BORIS Johnson today vowed to "put boots on the ground" if Putin ever invaded Sweden or Finland after signing a new security pact.
On a whirlwind tour of Scandinavia, the PM threw a protective arm around our allies on the frontier of Russian aggression.
He met with counterparts in Sweden and Finland to discuss their ambitions to stick two fingers up to Moscow by joining Nato.
The PM gave also new "assurances" to both nations Britain would stand with them in the event they were ever attacked.
Asked if this would involved putting boots on the ground, Mr Johnson said: "In the event of an attack we will come to the other's assistance, upon request, and it will be up to the other party to say what kind of assistance they want."
He clarified that this would include "military" assistance.
Intelligence sharing and joint military operations will also "fortify" their security, No10 said.
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Both Scandinavian countries have signalled they want membership of Western military alliance in case Mad Vlad launches fresh attacks.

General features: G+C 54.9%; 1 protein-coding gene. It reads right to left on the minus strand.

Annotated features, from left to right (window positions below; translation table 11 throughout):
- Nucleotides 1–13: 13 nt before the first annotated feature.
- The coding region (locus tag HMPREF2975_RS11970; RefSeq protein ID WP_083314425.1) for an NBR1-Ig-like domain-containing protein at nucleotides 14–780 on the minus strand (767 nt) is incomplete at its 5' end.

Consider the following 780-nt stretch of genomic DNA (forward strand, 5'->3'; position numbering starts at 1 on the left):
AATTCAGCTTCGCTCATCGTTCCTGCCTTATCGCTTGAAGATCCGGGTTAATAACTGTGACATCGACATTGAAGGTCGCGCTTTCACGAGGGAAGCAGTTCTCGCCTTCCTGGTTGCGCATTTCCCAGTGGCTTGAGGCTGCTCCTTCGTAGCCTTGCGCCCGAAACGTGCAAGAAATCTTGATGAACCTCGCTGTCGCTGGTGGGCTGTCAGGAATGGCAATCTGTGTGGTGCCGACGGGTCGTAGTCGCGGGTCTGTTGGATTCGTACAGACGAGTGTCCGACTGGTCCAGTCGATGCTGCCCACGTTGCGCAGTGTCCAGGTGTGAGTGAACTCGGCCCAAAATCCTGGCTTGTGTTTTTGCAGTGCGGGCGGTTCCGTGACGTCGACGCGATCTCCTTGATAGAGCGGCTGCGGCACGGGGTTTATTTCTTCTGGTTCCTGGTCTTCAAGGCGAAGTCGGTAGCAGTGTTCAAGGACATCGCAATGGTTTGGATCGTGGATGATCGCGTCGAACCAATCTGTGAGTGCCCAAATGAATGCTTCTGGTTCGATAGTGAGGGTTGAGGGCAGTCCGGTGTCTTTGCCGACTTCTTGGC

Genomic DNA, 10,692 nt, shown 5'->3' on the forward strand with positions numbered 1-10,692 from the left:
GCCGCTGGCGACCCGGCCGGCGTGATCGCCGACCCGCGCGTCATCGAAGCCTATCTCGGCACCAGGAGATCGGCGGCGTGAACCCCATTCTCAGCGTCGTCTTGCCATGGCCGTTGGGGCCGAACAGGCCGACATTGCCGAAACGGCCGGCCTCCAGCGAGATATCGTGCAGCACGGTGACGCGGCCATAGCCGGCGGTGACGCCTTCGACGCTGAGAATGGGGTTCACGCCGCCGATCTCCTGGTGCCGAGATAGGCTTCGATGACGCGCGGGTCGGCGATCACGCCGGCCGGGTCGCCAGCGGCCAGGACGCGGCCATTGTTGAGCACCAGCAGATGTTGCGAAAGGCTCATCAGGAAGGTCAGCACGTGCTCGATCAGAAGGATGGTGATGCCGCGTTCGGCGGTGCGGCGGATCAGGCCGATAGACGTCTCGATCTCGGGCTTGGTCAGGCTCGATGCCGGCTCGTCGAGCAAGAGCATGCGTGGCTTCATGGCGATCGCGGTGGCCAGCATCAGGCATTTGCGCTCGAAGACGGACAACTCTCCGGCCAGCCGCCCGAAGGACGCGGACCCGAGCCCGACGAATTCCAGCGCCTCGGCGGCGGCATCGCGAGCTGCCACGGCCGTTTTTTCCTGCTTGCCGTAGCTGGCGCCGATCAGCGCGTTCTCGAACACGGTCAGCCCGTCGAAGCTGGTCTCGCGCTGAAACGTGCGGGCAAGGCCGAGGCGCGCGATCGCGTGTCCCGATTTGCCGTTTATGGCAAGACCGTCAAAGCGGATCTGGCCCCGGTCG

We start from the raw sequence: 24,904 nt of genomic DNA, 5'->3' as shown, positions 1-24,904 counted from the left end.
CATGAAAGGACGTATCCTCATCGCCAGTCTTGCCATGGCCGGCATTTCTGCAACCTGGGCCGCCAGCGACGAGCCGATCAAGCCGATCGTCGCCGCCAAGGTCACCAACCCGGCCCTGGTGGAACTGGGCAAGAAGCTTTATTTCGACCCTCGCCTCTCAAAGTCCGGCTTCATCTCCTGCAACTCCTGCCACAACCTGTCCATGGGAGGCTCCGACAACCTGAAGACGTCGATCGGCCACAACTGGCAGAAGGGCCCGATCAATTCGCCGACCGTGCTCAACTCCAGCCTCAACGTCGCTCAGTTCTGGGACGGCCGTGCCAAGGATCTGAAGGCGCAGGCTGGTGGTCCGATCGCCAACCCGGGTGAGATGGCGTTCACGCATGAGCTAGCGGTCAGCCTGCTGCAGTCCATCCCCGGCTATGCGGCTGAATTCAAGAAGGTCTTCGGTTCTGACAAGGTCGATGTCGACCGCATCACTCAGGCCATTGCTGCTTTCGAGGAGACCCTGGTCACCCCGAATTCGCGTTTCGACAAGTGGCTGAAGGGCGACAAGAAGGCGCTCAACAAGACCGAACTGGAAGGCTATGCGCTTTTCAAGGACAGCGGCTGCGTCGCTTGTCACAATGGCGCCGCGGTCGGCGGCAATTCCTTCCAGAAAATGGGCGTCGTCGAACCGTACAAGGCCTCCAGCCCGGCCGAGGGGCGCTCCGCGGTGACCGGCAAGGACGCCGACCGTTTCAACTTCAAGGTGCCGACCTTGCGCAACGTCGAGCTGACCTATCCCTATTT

Any application will enrage the murderous tyrant, who used Nato expansion as an unfounded justification for invading Ukraine.
A menacing Kremlin spokesman said Russia is "watching very closely anything that can affect Nato configuration near our borders".
No10 shot back that "democratically elected countries" like Sweden can decide their own fate.
Mr Johnson said: "We are steadfast and unequivocal in our support to both Sweden and Finland and the signing of these security declarations is a symbol of the everlasting assurance between our nations.
"These are not a short term stop gap, but a long term commitment to bolster military ties and global stability, and fortify Europe’s defences for generations to come."
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Mr Johnson's spokesman also stressed that Nato is a defensive alliance – and that Putin's "illegal invasion" has prompted the latest talks.
This morning the PM met his Swedish counterpart Magdalena Andersson and the two will hold a press conference this afternoon.
He will then hop across the border to Finland for talks with PM Sanna Marin.
Ahead of the visit Mr Johnson's official spokesman said: "We support countries’ democratic capability to decide on things like Nato membership.
“We understand the positions of Sweden and Finland and that is why the prime minister is going to discuss these broader security issues.”
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